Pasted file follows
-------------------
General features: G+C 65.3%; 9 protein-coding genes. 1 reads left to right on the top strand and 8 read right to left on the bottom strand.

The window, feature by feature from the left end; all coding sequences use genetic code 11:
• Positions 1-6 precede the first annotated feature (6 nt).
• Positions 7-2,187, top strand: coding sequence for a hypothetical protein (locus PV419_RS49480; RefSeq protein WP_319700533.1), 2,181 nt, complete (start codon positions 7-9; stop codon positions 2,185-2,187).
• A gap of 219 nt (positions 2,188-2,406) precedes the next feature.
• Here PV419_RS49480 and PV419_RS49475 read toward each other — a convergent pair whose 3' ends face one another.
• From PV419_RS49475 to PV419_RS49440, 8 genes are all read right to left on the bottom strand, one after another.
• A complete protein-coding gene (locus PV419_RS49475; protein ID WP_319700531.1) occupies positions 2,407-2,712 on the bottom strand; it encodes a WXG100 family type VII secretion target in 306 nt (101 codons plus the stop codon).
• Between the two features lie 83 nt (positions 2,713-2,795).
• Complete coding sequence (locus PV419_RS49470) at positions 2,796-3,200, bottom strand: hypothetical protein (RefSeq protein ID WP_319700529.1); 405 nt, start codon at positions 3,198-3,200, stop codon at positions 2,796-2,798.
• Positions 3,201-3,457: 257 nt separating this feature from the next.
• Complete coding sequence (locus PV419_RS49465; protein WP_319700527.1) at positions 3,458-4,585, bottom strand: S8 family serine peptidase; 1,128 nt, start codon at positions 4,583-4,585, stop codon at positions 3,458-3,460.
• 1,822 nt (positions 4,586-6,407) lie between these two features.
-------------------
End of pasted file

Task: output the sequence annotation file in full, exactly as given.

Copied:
General features: G+C 65.3%; 9 protein-coding genes. 1 reads left to right on the top strand and 8 read right to left on the bottom strand.

The window, feature by feature from the left end; all coding sequences use genetic code 11:
• Positions 1-6 precede the first annotated feature (6 nt).
• Positions 7-2,187, top strand: coding sequence for a hypothetical protein (locus PV419_RS49480; RefSeq protein WP_319700533.1), 2,181 nt, complete (start codon positions 7-9; stop codon positions 2,185-2,187).
• A gap of 219 nt (positions 2,188-2,406) precedes the next feature.
• Here PV419_RS49480 and PV419_RS49475 read toward each other — a convergent pair whose 3' ends face one another.
• From PV419_RS49475 to PV419_RS49440, 8 genes are all read right to left on the bottom strand, one after another.
• A complete protein-coding gene (locus PV419_RS49475; protein ID WP_319700531.1) occupies positions 2,407-2,712 on the bottom strand; it encodes a WXG100 family type VII secretion target in 306 nt (101 codons plus the stop codon).
• Between the two features lie 83 nt (positions 2,713-2,795).
• Complete coding sequence (locus PV419_RS49470) at positions 2,796-3,200, bottom strand: hypothetical protein (RefSeq protein ID WP_319700529.1); 405 nt, start codon at positions 3,198-3,200, stop codon at positions 2,796-2,798.
• Positions 3,201-3,457: 257 nt separating this feature from the next.
• Complete coding sequence (locus PV419_RS49465; protein WP_319700527.1) at positions 3,458-4,585, bottom strand: S8 family serine peptidase; 1,128 nt, start codon at positions 4,583-4,585, stop codon at positions 3,458-3,460.
• 1,822 nt (positions 4,586-6,407) lie between these two features.